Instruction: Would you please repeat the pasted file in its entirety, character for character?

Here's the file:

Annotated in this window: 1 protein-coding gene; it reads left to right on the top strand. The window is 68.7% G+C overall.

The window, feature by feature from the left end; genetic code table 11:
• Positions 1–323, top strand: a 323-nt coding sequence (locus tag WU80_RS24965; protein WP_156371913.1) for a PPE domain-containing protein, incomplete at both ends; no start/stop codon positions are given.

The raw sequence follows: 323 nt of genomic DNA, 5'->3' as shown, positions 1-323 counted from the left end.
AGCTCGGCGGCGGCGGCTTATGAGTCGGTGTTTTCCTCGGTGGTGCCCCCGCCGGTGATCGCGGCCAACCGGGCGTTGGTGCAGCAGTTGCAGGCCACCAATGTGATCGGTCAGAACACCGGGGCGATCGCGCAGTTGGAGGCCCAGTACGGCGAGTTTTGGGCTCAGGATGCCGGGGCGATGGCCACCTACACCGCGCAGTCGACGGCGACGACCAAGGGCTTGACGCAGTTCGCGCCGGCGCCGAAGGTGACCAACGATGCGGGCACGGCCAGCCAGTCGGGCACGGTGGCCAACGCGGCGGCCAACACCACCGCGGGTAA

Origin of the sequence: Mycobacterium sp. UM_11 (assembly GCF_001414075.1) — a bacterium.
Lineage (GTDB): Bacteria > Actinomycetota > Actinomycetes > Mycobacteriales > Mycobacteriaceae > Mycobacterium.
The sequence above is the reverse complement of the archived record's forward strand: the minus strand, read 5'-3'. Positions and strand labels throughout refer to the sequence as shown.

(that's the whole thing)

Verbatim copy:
Annotated in this window: 1 protein-coding gene; it reads left to right on the top strand. The window is 68.7% G+C overall.

The window, feature by feature from the left end; genetic code table 11:
• Positions 1–323, top strand: a 323-nt coding sequence (locus tag WU80_RS24965; protein WP_156371913.1) for a PPE domain-containing protein, incomplete at both ends; no start/stop codon positions are given.

The raw sequence follows: 323 nt of genomic DNA, 5'->3' as shown, positions 1-323 counted from the left end.
AGCTCGGCGGCGGCGGCTTATGAGTCGGTGTTTTCCTCGGTGGTGCCCCCGCCGGTGATCGCGGCCAACCGGGCGTTGGTGCAGCAGTTGCAGGCCACCAATGTGATCGGTCAGAACACCGGGGCGATCGCGCAGTTGGAGGCCCAGTACGGCGAGTTTTGGGCTCAGGATGCCGGGGCGATGGCCACCTACACCGCGCAGTCGACGGCGACGACCAAGGGCTTGACGCAGTTCGCGCCGGCGCCGAAGGTGACCAACGATGCGGGCACGGCCAGCCAGTCGGGCACGGTGGCCAACGCGGCGGCCAACACCACCGCGGGTAA

Origin of the sequence: Mycobacterium sp. UM_11 (assembly GCF_001414075.1) — a bacterium.
Lineage (GTDB): Bacteria > Actinomycetota > Actinomycetes > Mycobacteriales > Mycobacteriaceae > Mycobacterium.
The sequence above is the reverse complement of the archived record's forward strand: the minus strand, read 5'-3'. Positions and strand labels throughout refer to the sequence as shown.